If your first thought of a trapezoid was either a flying circus act or a muscle in the shoulder, this blog is for you!

First, a minor let down. A trapezoid is nothing exotic as double summersault through the air. But it is pretty nifty. This is a trapezoid:

What’s a trapezoid, then? *It’s a shape with four sides. Of the four sides, two of them are parallel. *

In this case, the top and bottom lines are parallel. The side lines will eventually intersect if they continue downward.

A trapezoid’s side lengths don’t matter. Two sides can be the same, as shown above. Or they can all be different, like these:

The top and bottom lines are still parallel, even though no two lines have the same length.

***Burning Question: Is a rectangle a trapezoid? Nope. A trapezoid can only have ONE set of parallel lines. Rectangles (and squares) have two sets! (Now ask yourself if a square can be a rhombus. To find out, start a conversation with an online math tutor😊)

****Fun note: There is also a shape called a TRAPEZIUM, which is a four-sided shape with no parallel sides, like this:*

This is not a trapezoid.

Now that we have a trapezoid, what do we do with it? How can find its area?

Why do we need to find its area? It’s like the old saying goes:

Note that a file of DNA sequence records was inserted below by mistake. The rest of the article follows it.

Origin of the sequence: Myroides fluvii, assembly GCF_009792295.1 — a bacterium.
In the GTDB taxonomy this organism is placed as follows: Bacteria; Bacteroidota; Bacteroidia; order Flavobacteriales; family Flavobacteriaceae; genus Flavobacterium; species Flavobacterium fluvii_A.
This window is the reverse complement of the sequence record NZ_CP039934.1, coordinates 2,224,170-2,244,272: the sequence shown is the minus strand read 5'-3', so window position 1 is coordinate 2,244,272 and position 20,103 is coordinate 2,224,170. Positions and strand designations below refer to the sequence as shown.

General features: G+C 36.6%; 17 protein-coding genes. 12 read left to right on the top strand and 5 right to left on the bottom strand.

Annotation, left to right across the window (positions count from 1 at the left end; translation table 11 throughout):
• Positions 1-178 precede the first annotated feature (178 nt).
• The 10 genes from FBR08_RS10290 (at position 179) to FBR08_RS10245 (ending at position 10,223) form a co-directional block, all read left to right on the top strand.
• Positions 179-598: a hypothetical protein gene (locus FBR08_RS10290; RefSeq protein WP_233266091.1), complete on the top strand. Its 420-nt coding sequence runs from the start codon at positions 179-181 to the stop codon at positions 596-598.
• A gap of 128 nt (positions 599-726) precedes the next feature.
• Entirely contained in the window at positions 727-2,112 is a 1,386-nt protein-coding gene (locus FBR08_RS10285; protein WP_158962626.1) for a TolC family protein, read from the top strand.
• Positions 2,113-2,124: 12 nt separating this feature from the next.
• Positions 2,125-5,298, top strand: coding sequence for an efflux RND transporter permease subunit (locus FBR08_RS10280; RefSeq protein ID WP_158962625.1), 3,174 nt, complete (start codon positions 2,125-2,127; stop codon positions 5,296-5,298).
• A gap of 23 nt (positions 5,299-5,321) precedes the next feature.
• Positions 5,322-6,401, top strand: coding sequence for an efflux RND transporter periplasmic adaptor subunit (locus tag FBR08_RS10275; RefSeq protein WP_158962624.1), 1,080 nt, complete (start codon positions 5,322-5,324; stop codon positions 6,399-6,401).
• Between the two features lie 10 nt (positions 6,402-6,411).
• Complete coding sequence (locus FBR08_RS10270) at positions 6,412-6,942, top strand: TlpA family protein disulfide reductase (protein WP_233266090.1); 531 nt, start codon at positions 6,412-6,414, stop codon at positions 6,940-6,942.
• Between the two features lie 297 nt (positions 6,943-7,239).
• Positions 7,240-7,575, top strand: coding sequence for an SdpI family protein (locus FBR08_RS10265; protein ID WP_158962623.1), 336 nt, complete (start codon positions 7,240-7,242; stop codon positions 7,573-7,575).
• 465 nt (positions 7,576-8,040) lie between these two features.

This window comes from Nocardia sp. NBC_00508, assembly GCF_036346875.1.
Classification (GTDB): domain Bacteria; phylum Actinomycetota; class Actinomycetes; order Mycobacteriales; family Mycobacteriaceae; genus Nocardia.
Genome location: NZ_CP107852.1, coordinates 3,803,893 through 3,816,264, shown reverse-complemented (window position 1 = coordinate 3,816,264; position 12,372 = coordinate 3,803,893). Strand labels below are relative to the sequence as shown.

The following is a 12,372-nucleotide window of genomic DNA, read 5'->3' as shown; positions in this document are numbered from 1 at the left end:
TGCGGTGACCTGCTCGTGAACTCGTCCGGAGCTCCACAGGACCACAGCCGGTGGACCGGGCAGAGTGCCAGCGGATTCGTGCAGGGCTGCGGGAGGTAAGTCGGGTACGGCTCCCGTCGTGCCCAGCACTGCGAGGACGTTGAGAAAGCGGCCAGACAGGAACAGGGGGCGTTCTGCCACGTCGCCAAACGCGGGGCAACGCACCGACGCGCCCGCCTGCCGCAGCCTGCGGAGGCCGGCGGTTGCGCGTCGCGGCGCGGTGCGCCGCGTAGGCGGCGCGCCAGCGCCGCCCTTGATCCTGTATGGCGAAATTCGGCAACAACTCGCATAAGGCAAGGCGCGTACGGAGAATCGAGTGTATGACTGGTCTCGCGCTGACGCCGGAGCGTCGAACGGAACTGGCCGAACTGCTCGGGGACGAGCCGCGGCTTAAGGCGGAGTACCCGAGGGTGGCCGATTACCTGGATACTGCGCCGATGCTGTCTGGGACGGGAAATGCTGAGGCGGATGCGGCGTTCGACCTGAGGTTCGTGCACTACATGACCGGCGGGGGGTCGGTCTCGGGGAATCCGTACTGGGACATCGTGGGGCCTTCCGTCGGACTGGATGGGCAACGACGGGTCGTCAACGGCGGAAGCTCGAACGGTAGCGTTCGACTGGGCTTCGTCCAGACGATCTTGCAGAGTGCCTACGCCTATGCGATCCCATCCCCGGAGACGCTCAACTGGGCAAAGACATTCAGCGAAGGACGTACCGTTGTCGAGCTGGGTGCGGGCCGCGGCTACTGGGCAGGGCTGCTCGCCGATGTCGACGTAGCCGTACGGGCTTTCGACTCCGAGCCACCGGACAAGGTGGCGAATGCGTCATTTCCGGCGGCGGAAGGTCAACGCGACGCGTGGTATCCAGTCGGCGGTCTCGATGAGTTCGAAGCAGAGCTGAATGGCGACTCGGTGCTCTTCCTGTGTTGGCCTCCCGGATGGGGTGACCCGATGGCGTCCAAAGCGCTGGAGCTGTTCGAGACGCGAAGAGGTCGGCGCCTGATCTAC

*There was an old woman who lived in a shoe*

*She had so many sons, she didn’t know what to do.*

*So she sliced up the shoe, like a loaf, and gave them to her boys*

*“This is your home, enjoy the trapezoid!”*

So, how much living space did each kid have?

Let’s say this is the cross section of the shoe slice:

How to figure out the area?

An area for a trapezoid is the SUM of the *two parallel sides*, divided by 2, and then MULTIPLIED by the *height. *The *height* is a *perpendicular line* between the *two parallel sides.*

Here we go:

So let’s give some dimensions to the shoe:

Let’s plug in those values:

^{}

Don’t forget this is squared meters since we are considering two dimensions! We multiplied the labels to get meters^{2}

Fun addition: volume!

But the shoe slice also has three dimensions: **length**!

It is very easy to figure out the volume of a trapezoid! Simply* multiply* the area by its **length**!

Since we already know the area, let’s just say that the generous old woman gave each son a slice of shoe that was two meters long. Plug in the numbers again:

^{}

**Note that when measuring by volume, we are dealing with three dimensions, so the figure is cubed!*

*Hip hooray!*

A simple formula to measuring half angles.